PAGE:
In a recent decision, the Northern District of Illinois continued its trend of invalidating employment agreements, this time in regard to a non-solicitation provision it determined to be overbroad. In Call One, Inc. v. Anzine, No. 18 C 124 (N.D. Ill. June 7, 2018), Call One brought suit against Lori Beth Anzine, a former sales representative, asserting a claim for misappropriation of trade secrets. Anzine filed a counterclaim seeking a declaratory judgment that the non-solicitation covenant she signed was unenforceable.
Anzine was employed by Call One from 2003 through 2012. As a condition of her employment, Anzine was required to sign a non-solicitation agreement that prohibited her from soliciting any entity for the purposes of selling telecommunication services or products to any customer of Call One that was a customer during her employment, or a prospective customer at the time of her termination. Anzine argued these provisions were overbroad because they prohibited solicitation of past and prospective Call One customers, as well as current customers with whom Anzine never had any interaction.
The court agreed with Anzine and rejected Call One’s argument that such covenants were necessary to protect its legitimate business interests. The court noted that the restriction would prevent Anzine from soliciting former Call One customers who ended their relationship with Call One well over ten years ago. Additionally, the provision would prevent Anzine from soliciting former, current, and prospective Call One customers with whom she had no personal contact and did not have any personal knowledge. Fortunately for Call One, the court did not completely invalidate the non-solicit and opted to reform it. It modified the non-solicit and limited it to prohibiting solicitation of (1) customers or prospective customers of Call One as of Azine’s termination date, or (2) customers or prospective customers of Call One for which Azine had responsibility while employed by Call One.
The court also held Anzine did not misappropriate trade secrets by taking Call One’s “customer report.” Even though the court acknowledged that the customer report contained information that would not be available to the general public (such as the total monthly recurring charges for each client), the court nonetheless held that the report was not entitled to trade secrets protection because Call One did not take reasonable measures to keep the report secret. The customer report was never identified as a confidential document by Call One despite Call One’s policies and procedures requiring all confidential information and trade secrets be marked as such. Accordingly, Anzine had no “duty” to protect the confidentiality of information that was not “actually identified as being confidential.”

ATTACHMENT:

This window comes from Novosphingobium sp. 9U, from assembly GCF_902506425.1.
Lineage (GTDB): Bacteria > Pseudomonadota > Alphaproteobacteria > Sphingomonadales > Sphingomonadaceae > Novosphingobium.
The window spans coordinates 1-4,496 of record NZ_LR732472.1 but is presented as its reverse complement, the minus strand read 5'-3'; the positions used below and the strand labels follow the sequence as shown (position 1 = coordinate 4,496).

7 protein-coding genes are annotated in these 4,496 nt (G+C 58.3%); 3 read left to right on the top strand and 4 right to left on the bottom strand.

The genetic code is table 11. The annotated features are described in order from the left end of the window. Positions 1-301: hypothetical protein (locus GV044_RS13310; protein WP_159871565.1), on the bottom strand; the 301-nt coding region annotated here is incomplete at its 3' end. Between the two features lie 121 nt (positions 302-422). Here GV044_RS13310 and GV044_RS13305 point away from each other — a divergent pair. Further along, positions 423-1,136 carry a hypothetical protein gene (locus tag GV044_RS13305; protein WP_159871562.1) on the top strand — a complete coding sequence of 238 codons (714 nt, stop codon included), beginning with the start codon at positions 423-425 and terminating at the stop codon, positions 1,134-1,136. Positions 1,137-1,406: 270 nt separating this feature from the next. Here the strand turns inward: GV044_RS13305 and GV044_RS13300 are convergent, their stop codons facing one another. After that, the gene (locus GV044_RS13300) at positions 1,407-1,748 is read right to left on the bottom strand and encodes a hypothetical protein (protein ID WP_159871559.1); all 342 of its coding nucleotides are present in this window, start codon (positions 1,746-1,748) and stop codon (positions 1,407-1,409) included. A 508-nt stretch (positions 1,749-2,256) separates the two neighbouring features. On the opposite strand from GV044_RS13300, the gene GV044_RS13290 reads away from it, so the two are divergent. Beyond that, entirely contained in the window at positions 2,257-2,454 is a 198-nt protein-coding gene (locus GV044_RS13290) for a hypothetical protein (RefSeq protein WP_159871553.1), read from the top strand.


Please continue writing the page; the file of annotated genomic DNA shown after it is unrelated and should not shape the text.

Call One is another example of a continued trend by Illinois courts to closely scrutinize employment agreements. It is also consistent with Illinois’ history of rejecting non-solicitation agreements that prevent employees from contacting individuals with whom the employee never had contact during employment. Finally, it shows employers the importance of taking reasonable measures to protect their trade secrets, including the importance of following internal policies and procedures for keeping trade secret information confidential, such as identifying it and marking it as confidential. To protect against close scrutiny by courts, there should be no doubt the purported trade secret was intended to remain just that: a secret.